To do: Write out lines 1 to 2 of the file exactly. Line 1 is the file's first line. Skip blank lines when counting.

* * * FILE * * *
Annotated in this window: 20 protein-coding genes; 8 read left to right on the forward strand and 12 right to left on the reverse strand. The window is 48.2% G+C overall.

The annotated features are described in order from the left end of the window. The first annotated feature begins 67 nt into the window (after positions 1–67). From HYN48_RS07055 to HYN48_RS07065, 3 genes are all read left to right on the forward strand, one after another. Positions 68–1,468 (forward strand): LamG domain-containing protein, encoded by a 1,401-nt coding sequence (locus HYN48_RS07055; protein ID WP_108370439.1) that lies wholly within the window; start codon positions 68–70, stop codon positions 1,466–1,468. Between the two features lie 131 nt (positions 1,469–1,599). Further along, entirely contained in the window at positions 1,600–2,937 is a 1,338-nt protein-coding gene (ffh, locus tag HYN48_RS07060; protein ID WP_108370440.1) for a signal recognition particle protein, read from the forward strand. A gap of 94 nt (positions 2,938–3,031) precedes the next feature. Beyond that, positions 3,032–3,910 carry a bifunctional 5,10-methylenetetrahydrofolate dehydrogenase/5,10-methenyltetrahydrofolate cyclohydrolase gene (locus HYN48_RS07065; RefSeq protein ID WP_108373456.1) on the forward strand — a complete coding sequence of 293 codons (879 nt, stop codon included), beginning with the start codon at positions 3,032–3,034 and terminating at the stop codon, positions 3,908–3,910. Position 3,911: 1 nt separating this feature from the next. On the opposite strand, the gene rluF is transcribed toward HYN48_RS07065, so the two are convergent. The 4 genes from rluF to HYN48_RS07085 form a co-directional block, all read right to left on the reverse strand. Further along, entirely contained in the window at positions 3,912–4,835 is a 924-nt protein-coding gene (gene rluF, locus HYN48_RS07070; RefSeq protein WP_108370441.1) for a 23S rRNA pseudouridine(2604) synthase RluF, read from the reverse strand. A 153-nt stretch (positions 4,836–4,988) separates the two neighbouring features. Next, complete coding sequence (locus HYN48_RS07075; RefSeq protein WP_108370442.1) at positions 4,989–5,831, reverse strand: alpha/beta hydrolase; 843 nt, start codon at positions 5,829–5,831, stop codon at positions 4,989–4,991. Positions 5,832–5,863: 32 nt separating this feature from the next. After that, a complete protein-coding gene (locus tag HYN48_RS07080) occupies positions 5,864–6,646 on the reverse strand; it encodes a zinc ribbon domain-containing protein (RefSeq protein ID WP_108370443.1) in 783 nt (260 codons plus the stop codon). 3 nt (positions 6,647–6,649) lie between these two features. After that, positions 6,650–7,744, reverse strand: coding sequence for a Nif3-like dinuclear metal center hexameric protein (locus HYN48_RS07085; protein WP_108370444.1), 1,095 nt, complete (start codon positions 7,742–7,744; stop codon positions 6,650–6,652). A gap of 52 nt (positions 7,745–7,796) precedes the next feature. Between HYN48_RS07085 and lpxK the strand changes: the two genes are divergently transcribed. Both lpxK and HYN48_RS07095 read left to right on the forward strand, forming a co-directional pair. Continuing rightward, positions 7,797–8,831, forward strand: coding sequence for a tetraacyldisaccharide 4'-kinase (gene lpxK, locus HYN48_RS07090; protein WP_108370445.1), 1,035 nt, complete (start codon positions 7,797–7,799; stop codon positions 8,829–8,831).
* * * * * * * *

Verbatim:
Annotated in this window: 20 protein-coding genes; 8 read left to right on the forward strand and 12 right to left on the reverse strand. The window is 48.2% G+C overall.

The annotated features are described in order from the left end of the window. The first annotated feature begins 67 nt into the window (after positions 1–67). From HYN48_RS07055 to HYN48_RS07065, 3 genes are all read left to right on the forward strand, one after another. Positions 68–1,468 (forward strand): LamG domain-containing protein, encoded by a 1,401-nt coding sequence (locus HYN48_RS07055; protein ID WP_108370439.1) that lies wholly within the window; start codon positions 68–70, stop codon positions 1,466–1,468. Between the two features lie 131 nt (positions 1,469–1,599). Further along, entirely contained in the window at positions 1,600–2,937 is a 1,338-nt protein-coding gene (ffh, locus tag HYN48_RS07060; protein ID WP_108370440.1) for a signal recognition particle protein, read from the forward strand. A gap of 94 nt (positions 2,938–3,031) precedes the next feature. Beyond that, positions 3,032–3,910 carry a bifunctional 5,10-methylenetetrahydrofolate dehydrogenase/5,10-methenyltetrahydrofolate cyclohydrolase gene (locus HYN48_RS07065; RefSeq protein ID WP_108373456.1) on the forward strand — a complete coding sequence of 293 codons (879 nt, stop codon included), beginning with the start codon at positions 3,032–3,034 and terminating at the stop codon, positions 3,908–3,910. Position 3,911: 1 nt separating this feature from the next. On the opposite strand, the gene rluF is transcribed toward HYN48_RS07065, so the two are convergent. The 4 genes from rluF to HYN48_RS07085 form a co-directional block, all read right to left on the reverse strand. Further along, entirely contained in the window at positions 3,912–4,835 is a 924-nt protein-coding gene (gene rluF, locus HYN48_RS07070; RefSeq protein WP_108370441.1) for a 23S rRNA pseudouridine(2604) synthase RluF, read from the reverse strand. A 153-nt stretch (positions 4,836–4,988) separates the two neighbouring features. Next, complete coding sequence (locus HYN48_RS07075; RefSeq protein WP_108370442.1) at positions 4,989–5,831, reverse strand: alpha/beta hydrolase; 843 nt, start codon at positions 5,829–5,831, stop codon at positions 4,989–4,991. Positions 5,832–5,863: 32 nt separating this feature from the next. After that, a complete protein-coding gene (locus tag HYN48_RS07080) occupies positions 5,864–6,646 on the reverse strand; it encodes a zinc ribbon domain-containing protein (RefSeq protein ID WP_108370443.1) in 783 nt (260 codons plus the stop codon). 3 nt (positions 6,647–6,649) lie between these two features. After that, positions 6,650–7,744, reverse strand: coding sequence for a Nif3-like dinuclear metal center hexameric protein (locus HYN48_RS07085; protein WP_108370444.1), 1,095 nt, complete (start codon positions 7,742–7,744; stop codon positions 6,650–6,652). A gap of 52 nt (positions 7,745–7,796) precedes the next feature. Between HYN48_RS07085 and lpxK the strand changes: the two genes are divergently transcribed. Both lpxK and HYN48_RS07095 read left to right on the forward strand, forming a co-directional pair. Continuing rightward, positions 7,797–8,831, forward strand: coding sequence for a tetraacyldisaccharide 4'-kinase (gene lpxK, locus HYN48_RS07090; protein WP_108370445.1), 1,035 nt, complete (start codon positions 7,797–7,799; stop codon positions 8,829–8,831).